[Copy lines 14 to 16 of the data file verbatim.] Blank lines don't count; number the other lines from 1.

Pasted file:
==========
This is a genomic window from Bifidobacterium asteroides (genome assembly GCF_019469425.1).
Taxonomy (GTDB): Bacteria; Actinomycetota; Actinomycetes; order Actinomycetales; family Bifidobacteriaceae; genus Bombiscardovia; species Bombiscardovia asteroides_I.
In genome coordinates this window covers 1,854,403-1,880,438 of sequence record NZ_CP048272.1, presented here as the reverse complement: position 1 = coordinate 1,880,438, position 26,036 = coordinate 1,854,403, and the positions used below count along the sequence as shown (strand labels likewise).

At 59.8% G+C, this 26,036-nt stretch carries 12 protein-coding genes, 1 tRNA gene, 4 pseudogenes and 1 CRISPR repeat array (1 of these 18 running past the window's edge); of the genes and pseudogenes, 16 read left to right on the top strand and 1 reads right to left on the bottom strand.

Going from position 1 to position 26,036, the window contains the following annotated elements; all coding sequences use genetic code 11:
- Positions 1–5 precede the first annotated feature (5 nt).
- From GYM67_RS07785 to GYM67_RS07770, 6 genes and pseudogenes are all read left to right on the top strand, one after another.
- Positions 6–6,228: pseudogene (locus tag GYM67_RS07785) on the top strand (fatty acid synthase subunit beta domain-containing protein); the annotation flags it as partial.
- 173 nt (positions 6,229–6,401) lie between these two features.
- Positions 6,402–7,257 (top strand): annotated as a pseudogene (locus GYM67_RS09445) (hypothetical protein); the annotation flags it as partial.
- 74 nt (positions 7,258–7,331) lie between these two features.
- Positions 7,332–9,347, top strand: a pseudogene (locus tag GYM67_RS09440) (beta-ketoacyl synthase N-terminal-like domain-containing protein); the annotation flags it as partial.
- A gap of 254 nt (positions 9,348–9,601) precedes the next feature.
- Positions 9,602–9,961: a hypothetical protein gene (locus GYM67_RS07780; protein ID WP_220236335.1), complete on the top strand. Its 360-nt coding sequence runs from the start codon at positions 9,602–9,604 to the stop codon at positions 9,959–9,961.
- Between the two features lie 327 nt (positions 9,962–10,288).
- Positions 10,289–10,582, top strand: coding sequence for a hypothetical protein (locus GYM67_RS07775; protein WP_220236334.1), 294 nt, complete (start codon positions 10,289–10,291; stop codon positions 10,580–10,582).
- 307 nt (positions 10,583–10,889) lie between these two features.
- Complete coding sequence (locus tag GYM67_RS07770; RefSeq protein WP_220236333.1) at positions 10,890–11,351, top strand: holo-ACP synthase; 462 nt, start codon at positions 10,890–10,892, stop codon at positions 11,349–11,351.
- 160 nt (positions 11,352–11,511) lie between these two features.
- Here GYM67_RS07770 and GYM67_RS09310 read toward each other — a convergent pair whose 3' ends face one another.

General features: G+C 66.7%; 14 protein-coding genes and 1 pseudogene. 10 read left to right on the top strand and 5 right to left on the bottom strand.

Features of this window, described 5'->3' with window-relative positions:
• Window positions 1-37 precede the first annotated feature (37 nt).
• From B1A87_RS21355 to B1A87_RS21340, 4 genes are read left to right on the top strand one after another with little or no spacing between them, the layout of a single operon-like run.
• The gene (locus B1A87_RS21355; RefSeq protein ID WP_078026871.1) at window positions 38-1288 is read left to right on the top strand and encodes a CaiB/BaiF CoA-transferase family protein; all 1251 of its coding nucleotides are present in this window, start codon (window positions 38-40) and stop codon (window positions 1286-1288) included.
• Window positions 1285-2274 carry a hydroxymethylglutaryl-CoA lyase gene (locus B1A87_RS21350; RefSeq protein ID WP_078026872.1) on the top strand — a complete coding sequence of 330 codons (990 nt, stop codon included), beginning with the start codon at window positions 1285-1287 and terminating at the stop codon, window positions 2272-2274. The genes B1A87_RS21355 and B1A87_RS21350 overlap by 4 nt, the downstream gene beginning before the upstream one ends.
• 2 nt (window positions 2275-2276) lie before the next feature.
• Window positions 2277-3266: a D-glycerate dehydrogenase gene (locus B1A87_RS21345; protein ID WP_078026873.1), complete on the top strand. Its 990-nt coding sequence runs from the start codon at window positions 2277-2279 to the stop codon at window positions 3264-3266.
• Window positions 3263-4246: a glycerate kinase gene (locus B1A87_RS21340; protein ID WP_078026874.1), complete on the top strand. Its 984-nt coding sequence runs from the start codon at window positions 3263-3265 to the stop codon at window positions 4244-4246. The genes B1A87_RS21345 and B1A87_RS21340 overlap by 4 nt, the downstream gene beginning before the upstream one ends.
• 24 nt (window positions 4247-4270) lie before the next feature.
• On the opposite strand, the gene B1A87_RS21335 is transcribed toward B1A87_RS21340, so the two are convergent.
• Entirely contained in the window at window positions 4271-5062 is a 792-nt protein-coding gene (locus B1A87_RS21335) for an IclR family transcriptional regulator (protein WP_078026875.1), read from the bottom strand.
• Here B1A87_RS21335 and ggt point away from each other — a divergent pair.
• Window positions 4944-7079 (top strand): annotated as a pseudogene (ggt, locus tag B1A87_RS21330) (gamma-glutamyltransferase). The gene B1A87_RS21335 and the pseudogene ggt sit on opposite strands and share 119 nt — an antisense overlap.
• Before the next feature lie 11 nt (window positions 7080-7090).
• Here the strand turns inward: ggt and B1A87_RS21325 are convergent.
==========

- Positions 9,602–9,961: a hypothetical protein gene (locus GYM67_RS07780; protein ID WP_220236335.1), complete on the top strand. Its 360-nt coding sequence runs from the start codon at positions 9,602–9,604 to the stop codon at positions 9,959–9,961.
- Between the two features lie 327 nt (positions 9,962–10,288).
- Positions 10,289–10,582, top strand: coding sequence for a hypothetical protein (locus GYM67_RS07775; protein WP_220236334.1), 294 nt, complete (start codon positions 10,289–10,291; stop codon positions 10,580–10,582).